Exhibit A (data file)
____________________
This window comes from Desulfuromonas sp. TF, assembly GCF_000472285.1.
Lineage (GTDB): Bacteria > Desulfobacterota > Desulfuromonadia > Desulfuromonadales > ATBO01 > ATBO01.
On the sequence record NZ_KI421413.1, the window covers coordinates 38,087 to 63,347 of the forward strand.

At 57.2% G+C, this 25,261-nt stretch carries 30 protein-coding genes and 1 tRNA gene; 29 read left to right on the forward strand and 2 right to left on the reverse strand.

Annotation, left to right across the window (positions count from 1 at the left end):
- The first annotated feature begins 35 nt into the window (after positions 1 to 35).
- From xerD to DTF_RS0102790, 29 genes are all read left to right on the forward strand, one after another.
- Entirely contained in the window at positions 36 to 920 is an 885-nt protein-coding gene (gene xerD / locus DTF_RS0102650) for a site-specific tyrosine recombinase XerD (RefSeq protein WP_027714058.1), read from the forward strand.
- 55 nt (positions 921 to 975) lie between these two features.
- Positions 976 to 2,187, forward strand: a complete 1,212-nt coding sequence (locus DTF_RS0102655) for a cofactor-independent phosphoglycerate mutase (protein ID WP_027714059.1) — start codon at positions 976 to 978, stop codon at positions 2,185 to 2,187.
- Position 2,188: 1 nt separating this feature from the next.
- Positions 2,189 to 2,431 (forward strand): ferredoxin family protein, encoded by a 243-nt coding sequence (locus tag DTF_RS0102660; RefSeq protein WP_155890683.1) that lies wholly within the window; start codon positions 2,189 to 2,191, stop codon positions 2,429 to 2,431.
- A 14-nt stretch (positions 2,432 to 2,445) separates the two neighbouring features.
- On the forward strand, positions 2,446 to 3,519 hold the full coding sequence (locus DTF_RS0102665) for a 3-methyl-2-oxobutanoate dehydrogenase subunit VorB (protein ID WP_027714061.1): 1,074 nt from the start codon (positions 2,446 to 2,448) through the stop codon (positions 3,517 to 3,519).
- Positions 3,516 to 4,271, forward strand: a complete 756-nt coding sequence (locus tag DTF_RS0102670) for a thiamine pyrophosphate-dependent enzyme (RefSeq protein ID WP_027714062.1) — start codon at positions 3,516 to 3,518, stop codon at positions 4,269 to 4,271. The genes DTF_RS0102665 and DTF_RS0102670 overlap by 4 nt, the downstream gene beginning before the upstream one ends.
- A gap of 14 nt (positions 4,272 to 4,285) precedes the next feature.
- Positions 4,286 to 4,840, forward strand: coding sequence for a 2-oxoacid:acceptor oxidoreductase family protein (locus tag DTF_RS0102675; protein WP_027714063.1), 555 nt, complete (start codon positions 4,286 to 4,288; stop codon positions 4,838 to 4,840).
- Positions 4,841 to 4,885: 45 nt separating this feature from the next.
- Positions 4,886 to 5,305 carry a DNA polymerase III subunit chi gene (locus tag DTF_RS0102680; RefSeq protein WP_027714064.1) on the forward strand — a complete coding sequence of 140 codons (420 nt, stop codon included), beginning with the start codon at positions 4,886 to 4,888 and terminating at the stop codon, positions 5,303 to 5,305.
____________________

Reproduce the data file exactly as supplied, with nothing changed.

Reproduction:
This window comes from Desulfuromonas sp. TF, assembly GCF_000472285.1.
Lineage (GTDB): Bacteria > Desulfobacterota > Desulfuromonadia > Desulfuromonadales > ATBO01 > ATBO01.
On the sequence record NZ_KI421413.1, the window covers coordinates 38,087 to 63,347 of the forward strand.

At 57.2% G+C, this 25,261-nt stretch carries 30 protein-coding genes and 1 tRNA gene; 29 read left to right on the forward strand and 2 right to left on the reverse strand.

Annotation, left to right across the window (positions count from 1 at the left end):
- The first annotated feature begins 35 nt into the window (after positions 1 to 35).
- From xerD to DTF_RS0102790, 29 genes are all read left to right on the forward strand, one after another.
- Entirely contained in the window at positions 36 to 920 is an 885-nt protein-coding gene (gene xerD / locus DTF_RS0102650) for a site-specific tyrosine recombinase XerD (RefSeq protein WP_027714058.1), read from the forward strand.
- 55 nt (positions 921 to 975) lie between these two features.
- Positions 976 to 2,187, forward strand: a complete 1,212-nt coding sequence (locus DTF_RS0102655) for a cofactor-independent phosphoglycerate mutase (protein ID WP_027714059.1) — start codon at positions 976 to 978, stop codon at positions 2,185 to 2,187.
- Position 2,188: 1 nt separating this feature from the next.
- Positions 2,189 to 2,431 (forward strand): ferredoxin family protein, encoded by a 243-nt coding sequence (locus tag DTF_RS0102660; RefSeq protein WP_155890683.1) that lies wholly within the window; start codon positions 2,189 to 2,191, stop codon positions 2,429 to 2,431.
- A 14-nt stretch (positions 2,432 to 2,445) separates the two neighbouring features.
- On the forward strand, positions 2,446 to 3,519 hold the full coding sequence (locus DTF_RS0102665) for a 3-methyl-2-oxobutanoate dehydrogenase subunit VorB (protein ID WP_027714061.1): 1,074 nt from the start codon (positions 2,446 to 2,448) through the stop codon (positions 3,517 to 3,519).
- Positions 3,516 to 4,271, forward strand: a complete 756-nt coding sequence (locus tag DTF_RS0102670) for a thiamine pyrophosphate-dependent enzyme (RefSeq protein ID WP_027714062.1) — start codon at positions 3,516 to 3,518, stop codon at positions 4,269 to 4,271. The genes DTF_RS0102665 and DTF_RS0102670 overlap by 4 nt, the downstream gene beginning before the upstream one ends.
- A gap of 14 nt (positions 4,272 to 4,285) precedes the next feature.
- Positions 4,286 to 4,840, forward strand: coding sequence for a 2-oxoacid:acceptor oxidoreductase family protein (locus tag DTF_RS0102675; protein WP_027714063.1), 555 nt, complete (start codon positions 4,286 to 4,288; stop codon positions 4,838 to 4,840).
- Positions 4,841 to 4,885: 45 nt separating this feature from the next.
- Positions 4,886 to 5,305 carry a DNA polymerase III subunit chi gene (locus tag DTF_RS0102680; RefSeq protein WP_027714064.1) on the forward strand — a complete coding sequence of 140 codons (420 nt, stop codon included), beginning with the start codon at positions 4,886 to 4,888 and terminating at the stop codon, positions 5,303 to 5,305.